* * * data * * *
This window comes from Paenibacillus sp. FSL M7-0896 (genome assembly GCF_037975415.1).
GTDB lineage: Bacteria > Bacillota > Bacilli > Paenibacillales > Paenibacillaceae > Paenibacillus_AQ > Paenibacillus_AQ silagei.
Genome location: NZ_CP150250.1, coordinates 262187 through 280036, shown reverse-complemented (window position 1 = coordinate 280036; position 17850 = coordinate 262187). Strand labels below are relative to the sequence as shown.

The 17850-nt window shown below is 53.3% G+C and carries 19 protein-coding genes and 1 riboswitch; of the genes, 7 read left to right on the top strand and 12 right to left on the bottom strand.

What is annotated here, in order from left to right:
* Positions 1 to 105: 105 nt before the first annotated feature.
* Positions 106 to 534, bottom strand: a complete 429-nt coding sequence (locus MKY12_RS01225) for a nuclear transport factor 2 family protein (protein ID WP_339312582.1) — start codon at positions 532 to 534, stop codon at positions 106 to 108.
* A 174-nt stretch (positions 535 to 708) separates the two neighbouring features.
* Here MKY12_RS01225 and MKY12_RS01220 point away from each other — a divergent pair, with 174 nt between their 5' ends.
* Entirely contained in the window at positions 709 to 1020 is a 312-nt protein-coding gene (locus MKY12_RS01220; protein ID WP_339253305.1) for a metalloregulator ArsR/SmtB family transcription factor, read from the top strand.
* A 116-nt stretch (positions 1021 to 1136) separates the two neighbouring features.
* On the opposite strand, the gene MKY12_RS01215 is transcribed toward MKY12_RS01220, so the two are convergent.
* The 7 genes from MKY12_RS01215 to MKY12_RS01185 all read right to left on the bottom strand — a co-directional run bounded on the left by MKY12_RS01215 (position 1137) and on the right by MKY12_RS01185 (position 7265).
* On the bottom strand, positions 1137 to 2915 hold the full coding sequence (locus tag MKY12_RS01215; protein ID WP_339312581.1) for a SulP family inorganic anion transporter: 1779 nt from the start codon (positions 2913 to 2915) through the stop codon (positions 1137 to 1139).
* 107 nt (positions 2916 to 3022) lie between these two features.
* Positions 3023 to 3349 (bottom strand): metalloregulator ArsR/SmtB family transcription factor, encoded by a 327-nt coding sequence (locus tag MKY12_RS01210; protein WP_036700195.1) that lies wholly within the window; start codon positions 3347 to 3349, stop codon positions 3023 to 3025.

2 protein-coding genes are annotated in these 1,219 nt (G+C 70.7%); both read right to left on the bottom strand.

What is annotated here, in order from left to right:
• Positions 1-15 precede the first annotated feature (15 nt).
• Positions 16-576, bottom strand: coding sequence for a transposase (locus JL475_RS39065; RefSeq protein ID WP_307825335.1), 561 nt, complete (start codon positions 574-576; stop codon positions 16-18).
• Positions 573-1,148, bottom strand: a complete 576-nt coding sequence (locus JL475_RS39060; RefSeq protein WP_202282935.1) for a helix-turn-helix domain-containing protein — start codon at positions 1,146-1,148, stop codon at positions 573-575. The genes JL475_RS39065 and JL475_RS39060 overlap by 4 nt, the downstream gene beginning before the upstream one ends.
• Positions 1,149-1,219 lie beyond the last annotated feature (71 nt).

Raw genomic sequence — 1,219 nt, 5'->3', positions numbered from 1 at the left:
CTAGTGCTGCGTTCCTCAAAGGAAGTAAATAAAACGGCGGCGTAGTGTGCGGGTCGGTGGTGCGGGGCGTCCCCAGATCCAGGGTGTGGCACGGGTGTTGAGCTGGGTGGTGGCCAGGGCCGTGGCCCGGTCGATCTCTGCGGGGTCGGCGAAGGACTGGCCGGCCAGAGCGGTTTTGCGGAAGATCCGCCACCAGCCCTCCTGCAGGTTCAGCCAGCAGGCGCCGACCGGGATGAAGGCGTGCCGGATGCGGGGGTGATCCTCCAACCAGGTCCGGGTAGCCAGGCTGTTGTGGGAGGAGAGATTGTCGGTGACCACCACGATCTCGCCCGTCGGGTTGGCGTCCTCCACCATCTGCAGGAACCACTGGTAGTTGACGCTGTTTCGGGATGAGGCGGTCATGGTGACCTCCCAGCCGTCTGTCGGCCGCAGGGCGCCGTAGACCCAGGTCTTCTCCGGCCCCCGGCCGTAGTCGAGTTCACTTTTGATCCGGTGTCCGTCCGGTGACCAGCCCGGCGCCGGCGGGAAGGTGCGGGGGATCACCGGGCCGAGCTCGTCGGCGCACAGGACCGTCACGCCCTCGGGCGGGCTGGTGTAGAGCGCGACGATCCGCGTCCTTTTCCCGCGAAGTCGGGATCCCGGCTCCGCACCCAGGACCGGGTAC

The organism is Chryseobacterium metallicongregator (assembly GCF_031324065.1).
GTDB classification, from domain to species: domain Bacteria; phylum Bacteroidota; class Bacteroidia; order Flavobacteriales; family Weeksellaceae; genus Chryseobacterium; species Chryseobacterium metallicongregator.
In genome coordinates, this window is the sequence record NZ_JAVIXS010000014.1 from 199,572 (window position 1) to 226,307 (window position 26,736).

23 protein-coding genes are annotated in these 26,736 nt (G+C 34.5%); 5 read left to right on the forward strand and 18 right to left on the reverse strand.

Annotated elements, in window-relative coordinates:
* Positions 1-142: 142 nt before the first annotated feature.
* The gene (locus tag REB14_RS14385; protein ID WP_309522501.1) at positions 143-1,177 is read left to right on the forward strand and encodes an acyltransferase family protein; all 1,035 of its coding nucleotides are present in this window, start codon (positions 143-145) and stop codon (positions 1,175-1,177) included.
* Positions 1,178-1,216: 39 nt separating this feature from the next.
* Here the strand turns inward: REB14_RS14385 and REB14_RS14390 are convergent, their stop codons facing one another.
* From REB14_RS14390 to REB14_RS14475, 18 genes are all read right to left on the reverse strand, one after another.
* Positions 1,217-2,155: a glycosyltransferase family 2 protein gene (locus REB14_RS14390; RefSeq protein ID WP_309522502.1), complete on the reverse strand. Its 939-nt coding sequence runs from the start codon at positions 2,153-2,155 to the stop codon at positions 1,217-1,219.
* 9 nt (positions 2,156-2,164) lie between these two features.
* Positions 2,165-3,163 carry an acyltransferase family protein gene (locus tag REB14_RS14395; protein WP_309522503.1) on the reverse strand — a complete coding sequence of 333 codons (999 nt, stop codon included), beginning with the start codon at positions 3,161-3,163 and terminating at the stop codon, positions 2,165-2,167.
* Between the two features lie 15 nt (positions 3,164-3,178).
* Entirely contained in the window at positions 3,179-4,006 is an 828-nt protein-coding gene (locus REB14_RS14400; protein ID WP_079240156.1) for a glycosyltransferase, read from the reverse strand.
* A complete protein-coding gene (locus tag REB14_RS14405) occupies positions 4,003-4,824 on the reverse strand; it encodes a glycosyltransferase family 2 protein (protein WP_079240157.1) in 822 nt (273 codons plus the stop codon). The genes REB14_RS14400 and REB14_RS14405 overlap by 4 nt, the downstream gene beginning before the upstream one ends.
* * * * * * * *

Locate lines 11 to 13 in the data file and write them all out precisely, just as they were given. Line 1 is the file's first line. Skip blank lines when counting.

* A 116-nt stretch (positions 1021 to 1136) separates the two neighbouring features.
* On the opposite strand, the gene MKY12_RS01215 is transcribed toward MKY12_RS01220, so the two are convergent.
* The 7 genes from MKY12_RS01215 to MKY12_RS01185 all read right to left on the bottom strand — a co-directional run bounded on the left by MKY12_RS01215 (position 1137) and on the right by MKY12_RS01185 (position 7265).